A viral message on social media claims that antiviral drug Remdesivir – currently being used in treatment of COVID-19 – has been named after an Indian scientist named Ramesh EM Desigan from Tamil Nadu.
The Quint went through publicly available data on the development and trials of the drug and spoke to its parent company Gilead Sciences who said that the claim isn’t true.
The said message makes the following claims:
- Remdesivir was developed by Gilead Science, a California-based pharmaceutical company where a team led by Czech scientist Tomas Cihlar worked on the drug for treatment of Ebola.
- The drug however, was named after Ramesh EM Desigan, the lead scientist of Cihlar’s team. Ramesh hails from Rasipuram in Tamil Nadu and moved to California in 2002 to work for Gilead.
- Remdesivir, initially named Ebpantuvir was later renamed after Ramesh EM Desigan and Gilead donated $ 2 million to his primary school in Tamil Nadu, Rasi International School.
WHAT WE FOUND OUT
The first claim mentioned in the viral text about California-based Gilead Sciences being the parent pharmaceutical company of Remdesivir is correct. On Gilead’s website, we found a document detailing the development of the drug.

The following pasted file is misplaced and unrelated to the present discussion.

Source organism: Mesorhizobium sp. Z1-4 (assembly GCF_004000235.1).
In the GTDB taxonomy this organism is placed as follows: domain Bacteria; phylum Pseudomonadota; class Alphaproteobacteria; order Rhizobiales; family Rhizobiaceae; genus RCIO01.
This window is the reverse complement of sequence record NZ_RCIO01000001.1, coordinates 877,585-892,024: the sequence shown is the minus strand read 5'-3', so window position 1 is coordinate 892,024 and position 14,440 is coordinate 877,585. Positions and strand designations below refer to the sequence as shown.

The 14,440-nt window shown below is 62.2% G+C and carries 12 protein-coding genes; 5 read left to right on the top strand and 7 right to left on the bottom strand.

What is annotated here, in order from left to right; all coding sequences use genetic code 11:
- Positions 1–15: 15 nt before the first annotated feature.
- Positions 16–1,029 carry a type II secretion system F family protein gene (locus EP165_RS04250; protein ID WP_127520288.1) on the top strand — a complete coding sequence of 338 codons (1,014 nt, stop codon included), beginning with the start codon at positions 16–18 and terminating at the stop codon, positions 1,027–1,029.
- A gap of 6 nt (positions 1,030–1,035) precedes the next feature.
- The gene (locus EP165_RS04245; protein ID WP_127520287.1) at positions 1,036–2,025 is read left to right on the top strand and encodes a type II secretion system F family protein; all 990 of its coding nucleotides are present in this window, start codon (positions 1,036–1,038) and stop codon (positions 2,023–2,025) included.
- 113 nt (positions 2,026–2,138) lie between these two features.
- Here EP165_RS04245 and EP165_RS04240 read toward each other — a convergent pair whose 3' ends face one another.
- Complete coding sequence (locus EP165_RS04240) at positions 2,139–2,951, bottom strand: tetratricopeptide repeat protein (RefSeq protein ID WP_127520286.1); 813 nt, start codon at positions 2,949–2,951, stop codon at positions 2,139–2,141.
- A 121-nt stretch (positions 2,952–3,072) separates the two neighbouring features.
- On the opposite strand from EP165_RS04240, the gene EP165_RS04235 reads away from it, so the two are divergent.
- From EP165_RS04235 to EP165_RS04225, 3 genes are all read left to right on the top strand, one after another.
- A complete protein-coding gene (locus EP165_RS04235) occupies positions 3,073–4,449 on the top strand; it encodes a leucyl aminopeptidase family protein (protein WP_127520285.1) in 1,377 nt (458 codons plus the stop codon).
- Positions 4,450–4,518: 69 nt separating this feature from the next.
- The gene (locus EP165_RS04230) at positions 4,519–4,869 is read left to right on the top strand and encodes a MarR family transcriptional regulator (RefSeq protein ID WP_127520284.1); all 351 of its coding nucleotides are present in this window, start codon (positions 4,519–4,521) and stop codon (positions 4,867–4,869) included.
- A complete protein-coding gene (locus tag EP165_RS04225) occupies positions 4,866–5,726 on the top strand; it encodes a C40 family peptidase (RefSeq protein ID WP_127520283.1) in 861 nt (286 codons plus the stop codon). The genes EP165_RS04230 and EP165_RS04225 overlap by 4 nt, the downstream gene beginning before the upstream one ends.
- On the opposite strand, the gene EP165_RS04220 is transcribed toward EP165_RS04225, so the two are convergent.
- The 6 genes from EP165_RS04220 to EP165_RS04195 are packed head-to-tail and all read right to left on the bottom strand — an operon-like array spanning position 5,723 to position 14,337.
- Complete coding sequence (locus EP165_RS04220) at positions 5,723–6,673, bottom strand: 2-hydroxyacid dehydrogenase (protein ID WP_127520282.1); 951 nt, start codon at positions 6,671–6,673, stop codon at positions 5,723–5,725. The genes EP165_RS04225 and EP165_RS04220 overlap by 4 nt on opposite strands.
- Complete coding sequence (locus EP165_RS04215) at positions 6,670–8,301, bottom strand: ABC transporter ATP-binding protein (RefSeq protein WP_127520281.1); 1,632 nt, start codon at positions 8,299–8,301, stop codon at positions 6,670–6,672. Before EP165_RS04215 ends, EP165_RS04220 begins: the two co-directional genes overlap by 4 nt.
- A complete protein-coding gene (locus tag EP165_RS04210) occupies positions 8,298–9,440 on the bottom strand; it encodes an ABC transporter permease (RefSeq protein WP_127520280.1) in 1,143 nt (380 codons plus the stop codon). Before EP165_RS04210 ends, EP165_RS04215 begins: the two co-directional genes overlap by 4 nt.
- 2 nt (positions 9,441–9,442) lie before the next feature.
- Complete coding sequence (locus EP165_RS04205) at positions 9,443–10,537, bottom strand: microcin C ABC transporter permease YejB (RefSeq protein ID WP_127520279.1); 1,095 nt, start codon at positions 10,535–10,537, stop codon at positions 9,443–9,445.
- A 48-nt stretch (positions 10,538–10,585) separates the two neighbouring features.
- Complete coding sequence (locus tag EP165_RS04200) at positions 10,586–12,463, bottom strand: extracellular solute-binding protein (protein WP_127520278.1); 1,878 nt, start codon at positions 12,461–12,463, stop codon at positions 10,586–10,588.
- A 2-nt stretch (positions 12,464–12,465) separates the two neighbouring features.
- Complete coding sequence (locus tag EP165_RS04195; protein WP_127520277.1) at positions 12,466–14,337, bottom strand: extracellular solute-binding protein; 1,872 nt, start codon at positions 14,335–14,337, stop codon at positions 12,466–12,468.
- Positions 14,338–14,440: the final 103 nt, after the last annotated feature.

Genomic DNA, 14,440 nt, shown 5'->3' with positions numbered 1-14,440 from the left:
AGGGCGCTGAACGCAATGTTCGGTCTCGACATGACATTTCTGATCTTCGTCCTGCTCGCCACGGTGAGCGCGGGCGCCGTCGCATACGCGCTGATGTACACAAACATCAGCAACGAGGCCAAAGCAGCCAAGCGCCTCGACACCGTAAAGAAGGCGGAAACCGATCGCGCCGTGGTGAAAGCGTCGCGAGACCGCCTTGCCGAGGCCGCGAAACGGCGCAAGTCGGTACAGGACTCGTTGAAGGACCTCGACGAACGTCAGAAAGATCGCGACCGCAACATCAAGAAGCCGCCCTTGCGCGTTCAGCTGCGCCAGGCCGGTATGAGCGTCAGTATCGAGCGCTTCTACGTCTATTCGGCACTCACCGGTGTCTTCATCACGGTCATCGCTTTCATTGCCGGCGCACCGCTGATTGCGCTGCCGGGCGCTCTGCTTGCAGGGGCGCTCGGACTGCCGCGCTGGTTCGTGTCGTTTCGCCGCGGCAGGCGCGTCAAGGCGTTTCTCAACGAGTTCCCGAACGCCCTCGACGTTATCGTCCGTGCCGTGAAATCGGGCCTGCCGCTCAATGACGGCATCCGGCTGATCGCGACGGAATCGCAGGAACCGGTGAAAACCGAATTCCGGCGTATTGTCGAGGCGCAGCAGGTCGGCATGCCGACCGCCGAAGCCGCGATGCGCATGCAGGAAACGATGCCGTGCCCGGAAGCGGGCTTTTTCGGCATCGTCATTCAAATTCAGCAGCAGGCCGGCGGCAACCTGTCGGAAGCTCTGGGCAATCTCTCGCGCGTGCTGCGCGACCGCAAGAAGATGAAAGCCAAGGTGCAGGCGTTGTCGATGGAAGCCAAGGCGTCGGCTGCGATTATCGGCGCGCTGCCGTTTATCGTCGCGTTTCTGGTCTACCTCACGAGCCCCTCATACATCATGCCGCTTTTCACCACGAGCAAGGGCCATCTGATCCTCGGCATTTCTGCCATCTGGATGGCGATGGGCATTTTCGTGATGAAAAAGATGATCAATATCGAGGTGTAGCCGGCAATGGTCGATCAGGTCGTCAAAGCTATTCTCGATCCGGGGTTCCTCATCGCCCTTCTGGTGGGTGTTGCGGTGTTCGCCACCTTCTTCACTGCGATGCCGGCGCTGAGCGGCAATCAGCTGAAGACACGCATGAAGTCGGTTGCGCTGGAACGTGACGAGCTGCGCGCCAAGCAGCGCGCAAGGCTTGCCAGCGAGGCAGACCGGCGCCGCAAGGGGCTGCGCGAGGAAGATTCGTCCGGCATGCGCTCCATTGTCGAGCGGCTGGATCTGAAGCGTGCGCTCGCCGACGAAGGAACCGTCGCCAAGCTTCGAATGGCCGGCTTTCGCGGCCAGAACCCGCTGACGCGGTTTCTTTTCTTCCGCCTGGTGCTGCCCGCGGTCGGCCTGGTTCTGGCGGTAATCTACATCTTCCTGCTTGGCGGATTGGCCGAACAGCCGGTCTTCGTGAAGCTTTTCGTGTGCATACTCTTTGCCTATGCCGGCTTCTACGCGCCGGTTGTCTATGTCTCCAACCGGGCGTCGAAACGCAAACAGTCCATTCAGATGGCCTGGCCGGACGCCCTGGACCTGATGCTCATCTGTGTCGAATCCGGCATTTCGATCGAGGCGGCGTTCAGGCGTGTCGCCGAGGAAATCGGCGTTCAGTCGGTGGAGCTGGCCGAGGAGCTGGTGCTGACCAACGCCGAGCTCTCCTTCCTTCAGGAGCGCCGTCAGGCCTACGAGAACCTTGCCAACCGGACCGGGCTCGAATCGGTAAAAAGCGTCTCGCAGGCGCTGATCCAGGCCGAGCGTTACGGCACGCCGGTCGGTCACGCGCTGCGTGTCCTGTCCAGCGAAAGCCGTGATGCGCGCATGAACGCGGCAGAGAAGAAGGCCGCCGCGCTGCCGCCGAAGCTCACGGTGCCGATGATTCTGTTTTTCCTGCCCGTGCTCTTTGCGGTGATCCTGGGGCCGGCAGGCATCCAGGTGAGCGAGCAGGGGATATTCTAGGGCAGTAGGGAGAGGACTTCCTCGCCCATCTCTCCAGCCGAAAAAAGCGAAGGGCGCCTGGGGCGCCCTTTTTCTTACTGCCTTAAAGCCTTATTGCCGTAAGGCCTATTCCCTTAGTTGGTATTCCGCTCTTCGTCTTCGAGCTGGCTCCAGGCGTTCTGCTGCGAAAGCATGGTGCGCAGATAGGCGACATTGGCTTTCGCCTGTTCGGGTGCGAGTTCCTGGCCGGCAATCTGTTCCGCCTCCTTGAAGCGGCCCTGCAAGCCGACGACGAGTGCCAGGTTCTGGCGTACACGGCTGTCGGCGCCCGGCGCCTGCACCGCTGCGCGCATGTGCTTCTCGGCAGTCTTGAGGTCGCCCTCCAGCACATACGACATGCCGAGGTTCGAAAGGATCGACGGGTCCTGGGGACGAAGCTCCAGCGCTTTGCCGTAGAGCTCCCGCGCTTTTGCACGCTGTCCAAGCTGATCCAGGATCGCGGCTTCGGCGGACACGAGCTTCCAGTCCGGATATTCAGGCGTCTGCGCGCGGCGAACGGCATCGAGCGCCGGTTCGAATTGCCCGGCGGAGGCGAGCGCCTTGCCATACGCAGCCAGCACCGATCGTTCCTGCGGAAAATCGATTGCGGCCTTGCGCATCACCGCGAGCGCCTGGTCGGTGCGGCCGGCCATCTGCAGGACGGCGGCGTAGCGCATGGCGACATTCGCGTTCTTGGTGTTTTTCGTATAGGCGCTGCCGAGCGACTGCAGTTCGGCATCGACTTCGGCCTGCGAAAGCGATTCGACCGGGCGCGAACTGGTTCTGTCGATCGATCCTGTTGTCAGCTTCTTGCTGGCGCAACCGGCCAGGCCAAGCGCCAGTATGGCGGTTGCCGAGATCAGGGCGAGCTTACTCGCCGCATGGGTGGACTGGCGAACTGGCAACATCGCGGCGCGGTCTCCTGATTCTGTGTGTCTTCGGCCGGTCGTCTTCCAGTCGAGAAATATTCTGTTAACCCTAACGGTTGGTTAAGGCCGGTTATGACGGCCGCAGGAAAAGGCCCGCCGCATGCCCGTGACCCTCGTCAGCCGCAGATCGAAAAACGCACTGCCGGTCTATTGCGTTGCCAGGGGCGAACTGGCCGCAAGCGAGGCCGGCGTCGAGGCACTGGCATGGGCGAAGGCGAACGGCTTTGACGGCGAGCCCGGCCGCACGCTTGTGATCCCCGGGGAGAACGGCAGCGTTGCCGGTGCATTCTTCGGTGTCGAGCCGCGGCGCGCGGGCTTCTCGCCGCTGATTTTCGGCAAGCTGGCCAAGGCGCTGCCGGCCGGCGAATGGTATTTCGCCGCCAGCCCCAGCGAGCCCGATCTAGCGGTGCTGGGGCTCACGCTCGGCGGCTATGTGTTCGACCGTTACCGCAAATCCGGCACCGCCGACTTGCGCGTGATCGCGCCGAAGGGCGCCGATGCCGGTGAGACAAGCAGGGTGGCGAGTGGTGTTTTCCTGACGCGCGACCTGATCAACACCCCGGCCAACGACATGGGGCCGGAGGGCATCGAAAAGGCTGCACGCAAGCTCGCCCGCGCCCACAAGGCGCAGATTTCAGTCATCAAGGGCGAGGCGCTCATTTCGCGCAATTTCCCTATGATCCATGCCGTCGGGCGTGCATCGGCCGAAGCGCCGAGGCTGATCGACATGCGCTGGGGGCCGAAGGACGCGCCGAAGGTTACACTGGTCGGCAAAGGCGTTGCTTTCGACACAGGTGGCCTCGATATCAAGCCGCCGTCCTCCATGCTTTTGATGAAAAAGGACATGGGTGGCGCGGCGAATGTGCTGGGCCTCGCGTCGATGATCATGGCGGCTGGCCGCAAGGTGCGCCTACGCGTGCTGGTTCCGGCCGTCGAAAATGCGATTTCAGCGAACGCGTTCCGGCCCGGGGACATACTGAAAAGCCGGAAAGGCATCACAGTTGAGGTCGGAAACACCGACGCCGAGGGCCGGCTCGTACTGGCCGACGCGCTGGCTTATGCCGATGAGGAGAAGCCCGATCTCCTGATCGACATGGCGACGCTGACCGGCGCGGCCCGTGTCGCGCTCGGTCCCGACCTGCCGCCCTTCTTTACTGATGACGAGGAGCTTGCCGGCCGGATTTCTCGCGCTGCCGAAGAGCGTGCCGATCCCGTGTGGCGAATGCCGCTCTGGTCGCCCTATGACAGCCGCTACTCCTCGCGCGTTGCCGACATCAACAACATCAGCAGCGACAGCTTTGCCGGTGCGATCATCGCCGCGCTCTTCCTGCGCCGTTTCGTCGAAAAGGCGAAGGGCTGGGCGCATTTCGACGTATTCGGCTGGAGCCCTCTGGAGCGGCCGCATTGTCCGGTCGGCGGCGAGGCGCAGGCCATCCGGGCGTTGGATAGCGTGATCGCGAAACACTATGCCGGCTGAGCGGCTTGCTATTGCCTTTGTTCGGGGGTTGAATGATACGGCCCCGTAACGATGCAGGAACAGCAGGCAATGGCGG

The document mentions that research that led to the development of Remdesivir started in 2009 with research programmes underway in hepatitis C (HCV) and respiratory syncytial virus (RSV). The drug was subsequently tested for Ebola in 2014 and more recently for coronavirus.
We also came across another article on the company’s website titled ‘Four Questions with Tomas Cihlar: Committed to the Field of Emerging Viruses’, which mentioned that Cihlar is the Vice President of Virology and leads Gilead’s antiviral research. He has led the development efforts related to Remdesivir.
However, we could not find any mention of a ‘Ramesh EM Desigan’.
Next, we reached out to Gilead Sciences to confirm if someone identifying as ‘Ramesh EM Desigan’ was associated with the team responsible for development and trials of Remdesivir.
The pharmaceutical company told The Quint’s WebQoof team in an email exchange that no such person was associated with them.
“I can confirm that this is not correct. There is no one by the name quoted in your email who has had any involvement with Remdesivir.”Bahar Turkoglu, Senior Director (Public Affairs), Gilead Sciences
To verify the final claim in the message, we reached out to Rasi International School in Tamil Nadu. Speaking to The Quint, Dr D Vidyasagar, principle of the school told us that the the message doing the rounds is completely false and that the school has not received any such donation.
He further told us that as contrary to the viral claim, the school was setup only in 2008 so how could a student be enrolled in the school before that.
Evidently, a message making multiple false claims around antiviral drug Remdesivir caught steam on social media.